Sam King said he and his brother, Wil, spent time as young boys playing on the grounds where the First Battle of Kinston was fought, pretending to be soldiers in that battle. On Saturday, that battlefield was dedicated in Wil King's honor.
      History buffs and other interested parties gathered Saturday to celebrate the dedication of the First Battle of Kinston Battlefield and Wil King Memorial.
      Wil King died in 2003. He devoted much of his time to preserving Lenoir County's Civil War history.
      "He understood well what the past could mean to our future," said Jane Phillips, president of the Historical Preservation Group. "He felt strongly about people learning the true story about the Civil War - both the good and the bad."
      Completing the site took 18 months of planning.
      "We hope that we can preserve that part of the history and educate people about what happened here," said Lonnie Blizzard, chairman of the Lenoir County Battlefields Commission.
      The battlefield, at Meadowbrook and Harriet drives behind King's Restaurant, was where the first Union soldiers crossed Kinston. Former Lenoir County Commissioner Oscar Herring said it is important to celebrate Lenoir County's Civil War history.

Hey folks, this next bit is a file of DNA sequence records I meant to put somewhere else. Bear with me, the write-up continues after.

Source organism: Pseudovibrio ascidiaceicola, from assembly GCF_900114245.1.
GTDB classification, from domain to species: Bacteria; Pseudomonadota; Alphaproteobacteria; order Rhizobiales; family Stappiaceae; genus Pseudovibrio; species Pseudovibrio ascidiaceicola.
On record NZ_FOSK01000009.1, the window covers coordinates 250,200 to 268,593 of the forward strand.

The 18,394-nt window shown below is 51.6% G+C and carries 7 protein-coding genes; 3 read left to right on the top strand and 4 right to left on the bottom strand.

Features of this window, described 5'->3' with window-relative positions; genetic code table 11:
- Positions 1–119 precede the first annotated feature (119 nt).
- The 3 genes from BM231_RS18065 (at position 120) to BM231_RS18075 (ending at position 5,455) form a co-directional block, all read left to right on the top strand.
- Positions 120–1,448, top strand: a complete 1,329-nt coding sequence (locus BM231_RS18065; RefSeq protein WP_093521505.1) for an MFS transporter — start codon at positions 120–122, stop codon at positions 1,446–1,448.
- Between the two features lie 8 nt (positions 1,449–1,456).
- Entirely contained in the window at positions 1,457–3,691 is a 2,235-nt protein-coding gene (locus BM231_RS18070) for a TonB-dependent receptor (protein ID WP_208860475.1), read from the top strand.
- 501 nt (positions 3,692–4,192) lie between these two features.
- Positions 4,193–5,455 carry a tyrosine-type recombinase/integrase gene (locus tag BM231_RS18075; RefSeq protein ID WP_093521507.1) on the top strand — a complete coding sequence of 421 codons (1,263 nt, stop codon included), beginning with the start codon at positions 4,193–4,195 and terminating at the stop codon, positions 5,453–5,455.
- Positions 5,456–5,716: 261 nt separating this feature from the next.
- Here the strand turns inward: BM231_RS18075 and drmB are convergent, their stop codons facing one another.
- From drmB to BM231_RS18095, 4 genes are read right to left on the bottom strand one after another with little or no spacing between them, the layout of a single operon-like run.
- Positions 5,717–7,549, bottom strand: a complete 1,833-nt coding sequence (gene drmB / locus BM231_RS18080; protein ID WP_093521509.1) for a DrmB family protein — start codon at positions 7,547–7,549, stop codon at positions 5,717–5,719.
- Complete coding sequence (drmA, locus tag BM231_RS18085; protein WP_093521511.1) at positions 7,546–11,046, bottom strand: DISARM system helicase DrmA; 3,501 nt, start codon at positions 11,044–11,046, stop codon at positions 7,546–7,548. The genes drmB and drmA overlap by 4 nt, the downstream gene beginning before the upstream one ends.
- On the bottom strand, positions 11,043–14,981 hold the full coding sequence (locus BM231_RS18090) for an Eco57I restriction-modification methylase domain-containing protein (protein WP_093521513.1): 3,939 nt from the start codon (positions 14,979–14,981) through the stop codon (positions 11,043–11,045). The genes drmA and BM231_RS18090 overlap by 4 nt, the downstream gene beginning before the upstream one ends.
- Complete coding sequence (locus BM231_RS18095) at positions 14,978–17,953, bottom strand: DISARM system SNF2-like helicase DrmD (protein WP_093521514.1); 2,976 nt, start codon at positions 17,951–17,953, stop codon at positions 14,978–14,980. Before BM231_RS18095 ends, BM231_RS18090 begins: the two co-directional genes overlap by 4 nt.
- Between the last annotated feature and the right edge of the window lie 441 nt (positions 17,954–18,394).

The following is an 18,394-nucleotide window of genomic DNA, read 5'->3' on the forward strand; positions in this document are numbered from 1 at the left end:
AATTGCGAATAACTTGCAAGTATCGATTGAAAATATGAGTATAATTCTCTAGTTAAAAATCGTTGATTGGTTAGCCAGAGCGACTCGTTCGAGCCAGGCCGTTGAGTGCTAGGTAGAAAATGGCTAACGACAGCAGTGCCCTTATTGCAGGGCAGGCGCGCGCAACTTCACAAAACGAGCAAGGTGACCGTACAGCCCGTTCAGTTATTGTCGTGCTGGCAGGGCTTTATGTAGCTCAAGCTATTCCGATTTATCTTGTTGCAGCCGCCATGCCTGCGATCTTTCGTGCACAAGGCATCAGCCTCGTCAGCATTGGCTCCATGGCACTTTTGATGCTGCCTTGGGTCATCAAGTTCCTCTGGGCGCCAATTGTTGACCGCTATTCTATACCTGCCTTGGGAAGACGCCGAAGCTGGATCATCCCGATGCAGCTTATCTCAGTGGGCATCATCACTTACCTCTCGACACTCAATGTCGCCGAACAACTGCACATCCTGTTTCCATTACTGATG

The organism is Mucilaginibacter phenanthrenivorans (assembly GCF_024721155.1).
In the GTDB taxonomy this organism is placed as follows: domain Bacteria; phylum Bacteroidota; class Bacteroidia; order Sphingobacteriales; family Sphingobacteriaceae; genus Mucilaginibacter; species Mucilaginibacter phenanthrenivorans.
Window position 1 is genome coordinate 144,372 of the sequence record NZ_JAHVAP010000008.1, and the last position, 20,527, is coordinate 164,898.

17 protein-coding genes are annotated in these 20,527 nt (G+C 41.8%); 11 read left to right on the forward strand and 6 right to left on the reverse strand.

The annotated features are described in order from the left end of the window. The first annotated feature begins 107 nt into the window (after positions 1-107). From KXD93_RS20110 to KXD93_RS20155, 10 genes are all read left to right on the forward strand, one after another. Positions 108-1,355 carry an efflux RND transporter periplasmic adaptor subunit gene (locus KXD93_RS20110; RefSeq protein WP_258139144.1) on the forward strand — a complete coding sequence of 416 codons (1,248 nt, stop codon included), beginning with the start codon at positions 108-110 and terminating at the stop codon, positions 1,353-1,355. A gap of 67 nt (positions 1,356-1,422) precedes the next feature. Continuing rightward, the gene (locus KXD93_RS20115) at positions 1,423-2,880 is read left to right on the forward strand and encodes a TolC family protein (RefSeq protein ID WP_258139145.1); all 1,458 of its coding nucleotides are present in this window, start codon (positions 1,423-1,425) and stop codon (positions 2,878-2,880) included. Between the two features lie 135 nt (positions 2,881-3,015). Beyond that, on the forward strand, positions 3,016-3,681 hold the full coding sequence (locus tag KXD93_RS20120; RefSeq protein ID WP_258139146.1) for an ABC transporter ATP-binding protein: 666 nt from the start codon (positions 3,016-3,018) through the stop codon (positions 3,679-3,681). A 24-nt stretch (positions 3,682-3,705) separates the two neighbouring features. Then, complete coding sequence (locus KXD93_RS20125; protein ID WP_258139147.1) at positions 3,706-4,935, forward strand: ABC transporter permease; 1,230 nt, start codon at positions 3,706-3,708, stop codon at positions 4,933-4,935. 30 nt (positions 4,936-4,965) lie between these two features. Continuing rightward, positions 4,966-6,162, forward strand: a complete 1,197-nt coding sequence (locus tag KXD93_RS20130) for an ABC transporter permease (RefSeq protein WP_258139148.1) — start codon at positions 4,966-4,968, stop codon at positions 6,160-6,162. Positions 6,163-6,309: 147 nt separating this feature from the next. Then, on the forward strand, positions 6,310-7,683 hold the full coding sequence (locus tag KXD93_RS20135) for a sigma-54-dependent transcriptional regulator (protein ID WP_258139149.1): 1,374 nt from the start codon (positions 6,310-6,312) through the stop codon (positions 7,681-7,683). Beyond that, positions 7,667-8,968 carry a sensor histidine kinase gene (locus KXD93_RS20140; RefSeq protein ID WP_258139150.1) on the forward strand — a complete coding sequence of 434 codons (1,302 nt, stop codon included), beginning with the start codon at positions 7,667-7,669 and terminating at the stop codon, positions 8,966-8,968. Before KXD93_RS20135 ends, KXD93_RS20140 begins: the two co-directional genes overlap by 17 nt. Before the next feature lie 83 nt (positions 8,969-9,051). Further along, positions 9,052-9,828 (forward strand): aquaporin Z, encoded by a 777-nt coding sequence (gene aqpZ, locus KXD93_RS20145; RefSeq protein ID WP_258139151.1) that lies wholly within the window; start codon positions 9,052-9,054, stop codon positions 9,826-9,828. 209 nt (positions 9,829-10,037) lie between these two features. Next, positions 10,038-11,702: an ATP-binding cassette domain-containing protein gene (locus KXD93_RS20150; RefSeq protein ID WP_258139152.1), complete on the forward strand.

"This is an exciting day in Lenoir County," Herring said. "We must preserve our history because if we don't, it will be lost to future generations."
      The dedication honored all the men who fought in the Civil War - Confederate, Union, black and white. Kinston Mayor Johnnie Mosley encouraged the groups involved in preserving the battlefields to remember all groups in their efforts.
      "We have a diverse population," Mosley said. "We should be participating as a unit. ¬. We must find a way to have all of us participating in the history we are preserving."
      Dale Theetge, commander of the N.Y. Sons of Union Veterans, said the men who fought in the war had a lot in common despite their differences. Dedicating the site is an important way to honor those who fought.
      "We need to remember that there were men who fought and died here and honor that memory," Theetge said. "As long as we do that, they will not have died in vain."
      Confederate representative Bob Tolar said visiting battle sites and honoring the memory of those who fought is not honoring war.
      "Other countries had civil wars. ¬. What sets America apart is, when (the war) was over, it was over," Tolar said. "That's what makes America a great country. ¬. America didn't just happen; it was people like our ancestors - North, South, black and white."



Dr. Lonnie Blizzard